This is another in our series of stories identifying new technologies and actions that can slow climate change, reduce its impacts or help communities cope with a rapidly changing world.
Flush a toilet with water that could be used for drinking? With water shortages on the rise, coastal cities may have a better option: seawater. Ocean water also can be used to cool buildings. This second idea could help cities reduce their carbon footprint and slow climate change.
So conclude the authors of a March 9 study in Environmental Science and Technology.
Oceans cover most of the planet. Although plentiful, their water is too salty to drink. But it could serve as an important and still largely untapped resource for many coastal cities. The idea came to Zi Zhang shortly after she moved from Michigan to Hong Kong a few years ago to get a PhD in engineering.
Hong Kong sits on the coast of China. For more than 50 years, seawater has flowed through the city’s toilets. And in 2013, Hong Kong built a system that used seawater to cool part of the city. The system pumps cold seawater into a plant with heat exchangers. The seawater absorbs heat to chill pipes full of circulating water. That chilled water then flows into buildings to cool their rooms. The slightly warmed seawater is pumped back into the ocean. Known as district cooling, this type of system tends to use far less energy than typical air conditioners.
Zhang wondered: How much water and energy had this tactic saved Hong Kong? And why weren’t other coastal cities doing this? Zhang and her team at the Hong Kong University of Science and Technology set out for answers.
Water, power and carbon savings
The group focused on Hong Kong and two other big coastal cities: Jeddah, Saudi Arabia, and Miami, Fla. The idea was to see what it might look like if all three adopted city-wide saltwater systems. The cities’ climates were quite different. But all three were densely populated, which should minimize some costs.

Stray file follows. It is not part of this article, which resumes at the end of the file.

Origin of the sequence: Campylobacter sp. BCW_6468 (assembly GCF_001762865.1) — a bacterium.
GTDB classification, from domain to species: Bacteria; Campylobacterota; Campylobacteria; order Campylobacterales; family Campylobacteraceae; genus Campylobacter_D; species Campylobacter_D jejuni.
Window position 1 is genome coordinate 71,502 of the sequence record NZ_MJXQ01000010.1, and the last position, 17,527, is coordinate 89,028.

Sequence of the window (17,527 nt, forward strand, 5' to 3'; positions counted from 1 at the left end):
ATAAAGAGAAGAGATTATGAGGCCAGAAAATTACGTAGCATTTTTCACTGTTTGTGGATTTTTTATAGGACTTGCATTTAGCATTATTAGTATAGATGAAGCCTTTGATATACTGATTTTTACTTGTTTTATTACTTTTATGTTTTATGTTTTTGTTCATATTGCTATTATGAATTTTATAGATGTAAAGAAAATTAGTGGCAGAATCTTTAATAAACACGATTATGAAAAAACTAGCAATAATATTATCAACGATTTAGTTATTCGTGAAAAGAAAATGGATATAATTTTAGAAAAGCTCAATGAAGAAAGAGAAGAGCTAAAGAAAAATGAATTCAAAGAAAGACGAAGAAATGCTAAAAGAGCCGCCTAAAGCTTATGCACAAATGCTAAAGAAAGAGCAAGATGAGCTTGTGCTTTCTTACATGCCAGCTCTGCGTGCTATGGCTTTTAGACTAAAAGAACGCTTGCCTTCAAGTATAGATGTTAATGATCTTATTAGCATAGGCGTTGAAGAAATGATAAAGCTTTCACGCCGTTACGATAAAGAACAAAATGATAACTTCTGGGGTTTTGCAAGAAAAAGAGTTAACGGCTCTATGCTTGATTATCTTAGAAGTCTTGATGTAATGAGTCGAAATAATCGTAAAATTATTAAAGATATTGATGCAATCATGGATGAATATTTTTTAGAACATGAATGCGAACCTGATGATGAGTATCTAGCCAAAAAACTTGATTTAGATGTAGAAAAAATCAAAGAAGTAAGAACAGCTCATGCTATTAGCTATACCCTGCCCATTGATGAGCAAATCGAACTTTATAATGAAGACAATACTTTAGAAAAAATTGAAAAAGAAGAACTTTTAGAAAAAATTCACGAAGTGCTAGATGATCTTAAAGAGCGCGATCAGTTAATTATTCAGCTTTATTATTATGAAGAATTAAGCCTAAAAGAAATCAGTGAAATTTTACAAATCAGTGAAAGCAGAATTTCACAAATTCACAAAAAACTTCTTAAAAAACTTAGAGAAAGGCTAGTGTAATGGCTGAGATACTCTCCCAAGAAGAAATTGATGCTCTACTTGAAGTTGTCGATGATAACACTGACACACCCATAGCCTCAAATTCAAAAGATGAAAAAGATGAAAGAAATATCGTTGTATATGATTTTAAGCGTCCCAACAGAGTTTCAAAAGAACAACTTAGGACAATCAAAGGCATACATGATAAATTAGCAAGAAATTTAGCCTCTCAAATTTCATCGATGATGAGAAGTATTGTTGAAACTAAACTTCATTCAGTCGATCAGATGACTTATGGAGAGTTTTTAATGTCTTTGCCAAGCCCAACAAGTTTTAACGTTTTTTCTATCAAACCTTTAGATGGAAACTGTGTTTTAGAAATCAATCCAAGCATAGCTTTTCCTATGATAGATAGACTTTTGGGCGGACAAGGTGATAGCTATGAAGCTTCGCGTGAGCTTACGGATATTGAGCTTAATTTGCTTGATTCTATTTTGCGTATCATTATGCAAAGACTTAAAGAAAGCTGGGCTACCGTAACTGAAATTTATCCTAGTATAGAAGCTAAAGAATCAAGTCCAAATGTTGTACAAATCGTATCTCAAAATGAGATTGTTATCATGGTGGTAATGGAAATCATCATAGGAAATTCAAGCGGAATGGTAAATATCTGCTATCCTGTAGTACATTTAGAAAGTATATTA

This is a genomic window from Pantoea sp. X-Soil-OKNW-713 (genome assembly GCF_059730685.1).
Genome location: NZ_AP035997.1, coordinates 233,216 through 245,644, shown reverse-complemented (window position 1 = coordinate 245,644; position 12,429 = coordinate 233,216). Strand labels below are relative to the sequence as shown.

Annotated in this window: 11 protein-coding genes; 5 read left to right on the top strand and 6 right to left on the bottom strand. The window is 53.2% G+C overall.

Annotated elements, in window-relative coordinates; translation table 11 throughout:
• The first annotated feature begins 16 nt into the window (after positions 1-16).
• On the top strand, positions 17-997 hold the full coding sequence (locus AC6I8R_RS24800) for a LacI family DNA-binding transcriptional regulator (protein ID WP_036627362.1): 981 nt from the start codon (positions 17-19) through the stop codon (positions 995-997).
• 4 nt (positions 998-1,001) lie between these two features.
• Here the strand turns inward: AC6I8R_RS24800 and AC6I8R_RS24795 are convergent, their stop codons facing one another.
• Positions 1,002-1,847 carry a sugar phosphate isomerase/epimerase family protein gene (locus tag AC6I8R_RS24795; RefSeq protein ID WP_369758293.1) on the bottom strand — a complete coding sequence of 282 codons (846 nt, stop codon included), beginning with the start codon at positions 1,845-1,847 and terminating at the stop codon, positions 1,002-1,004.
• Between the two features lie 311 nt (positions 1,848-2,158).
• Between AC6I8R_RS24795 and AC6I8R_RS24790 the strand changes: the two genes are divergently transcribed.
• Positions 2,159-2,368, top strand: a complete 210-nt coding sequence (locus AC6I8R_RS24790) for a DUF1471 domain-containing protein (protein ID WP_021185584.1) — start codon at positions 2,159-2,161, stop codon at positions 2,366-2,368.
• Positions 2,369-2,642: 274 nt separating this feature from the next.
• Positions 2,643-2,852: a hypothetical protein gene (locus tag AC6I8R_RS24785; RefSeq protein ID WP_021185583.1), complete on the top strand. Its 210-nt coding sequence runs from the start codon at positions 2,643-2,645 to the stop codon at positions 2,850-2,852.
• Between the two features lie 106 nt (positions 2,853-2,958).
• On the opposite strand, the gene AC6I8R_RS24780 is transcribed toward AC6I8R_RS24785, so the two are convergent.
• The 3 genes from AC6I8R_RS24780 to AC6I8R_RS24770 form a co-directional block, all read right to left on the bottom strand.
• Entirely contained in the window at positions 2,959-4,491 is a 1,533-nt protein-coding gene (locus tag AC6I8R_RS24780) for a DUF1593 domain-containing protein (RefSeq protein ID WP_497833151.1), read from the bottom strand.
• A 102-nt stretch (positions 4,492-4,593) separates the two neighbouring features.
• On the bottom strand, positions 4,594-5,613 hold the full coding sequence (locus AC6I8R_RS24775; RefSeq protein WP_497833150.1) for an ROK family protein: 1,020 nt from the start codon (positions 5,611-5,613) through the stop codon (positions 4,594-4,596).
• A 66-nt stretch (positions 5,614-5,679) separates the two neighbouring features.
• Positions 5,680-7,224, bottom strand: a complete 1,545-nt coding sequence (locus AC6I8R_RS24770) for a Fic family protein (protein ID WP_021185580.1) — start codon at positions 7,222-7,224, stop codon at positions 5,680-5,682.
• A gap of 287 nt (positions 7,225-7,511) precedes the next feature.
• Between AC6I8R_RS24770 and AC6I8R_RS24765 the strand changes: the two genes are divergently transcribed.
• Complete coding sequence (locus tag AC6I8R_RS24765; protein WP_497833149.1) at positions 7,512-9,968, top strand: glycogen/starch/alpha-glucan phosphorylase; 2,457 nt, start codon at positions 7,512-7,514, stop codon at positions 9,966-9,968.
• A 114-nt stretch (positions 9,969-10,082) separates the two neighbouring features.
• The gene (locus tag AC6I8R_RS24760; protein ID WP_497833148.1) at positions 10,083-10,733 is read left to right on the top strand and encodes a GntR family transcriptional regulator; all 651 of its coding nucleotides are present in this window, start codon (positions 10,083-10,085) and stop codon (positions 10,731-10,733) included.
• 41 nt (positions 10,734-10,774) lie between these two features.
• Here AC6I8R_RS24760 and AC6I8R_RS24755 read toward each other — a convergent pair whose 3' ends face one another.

All three places would save lots of freshwater, the researchers found. Miami could save 16 percent of the freshwater it uses each year. Hong Kong, with more non-drinking-water needs, was saving up to 28 percent. Estimated energy savings ranged from just 3 percent in Jeddah to 11 percent in Miami. These savings came from the more efficient saltwater air conditioning. Also, the cities would need less energy to treat salty wastewater than they have been using to treat sewage now.
Though costly to build, saltwater-cooling systems could pay off in the long run for many cities, the researchers say. And because these systems use so much less electricity, they’re greener and emit less carbon-rich greenhouse gases. Scientists refer to this as a type of decarbonization.
Hong Kong, Jeddah and Miami now burn fossil fuels to produce much of their energy. The researchers calculated how emissions of greenhouse gases would drop if each city instead used seawater for cooling and flushing. Next, they calculated how much pollution would be created to build the new system. They compared these results to see how emissions of climate-warming gases would change for each city.
Hong Kong would see the biggest cut in greenhouse gases if the system were expanded to the whole city. It could drop by some 250,000 tons each year. For perspective, each 1,000 tons of carbon dioxide (or equivalent greenhouse gases) eliminated would be equal to taking 223 gasoline-powered cars off the road.
Miami could see a drop of around 7,700 tons of carbon pollution per year, the study found.
Saltwater cooling would cause more planet-warming gases in Jeddah than it would save. The reason: Jeddah’s urban sprawl — and all the pipes that would be needed to service it. The pollution generated from building such a large system would be higher than what the system would save.
Clearly, Zhang now concludes, there is “no one-size-fits-all solution.”
Challenges in using seawater
“All options should be explored when it comes to conserving freshwater,” says Kristen Conroy. She’s a biological engineer at Ohio State University in Columbus. She sees many benefits to using seawater for city services.
But she sees challenges, too. Existing cities would need to add a whole new set of pipes to move seawater to buildings. And that would be costly.
Seawater air conditioning is not common in the United States, but it has been tried in a few places. The island of Hawaii installed a small test system at Keahole Point back in 1983. More recently, Honolulu planned to build a large system to cool many buildings there. But the city scrapped those plans in 2020 due to rising construction costs.
Sweden is home to a giant seawater cooling system. Its capital, Stockholm, cools most of its buildings this way.
Inland cities can tap lake water to do the same thing. Cornell University and nearby Ithaca High School in central New York take cold water from Cayuga Lake to cool their campuses. And in San Francisco, Calif., a science museum called the Exploratorium circulates salty bay water through a heat exchanger. This helps keep an even temperature in its building.
It’s urgent that cities both reduce carbon emissions and adapt to the impacts of climate change, Zhang says. Flushing with seawater and using lakes or seas to cool our buildings, she finds, can be smart options.
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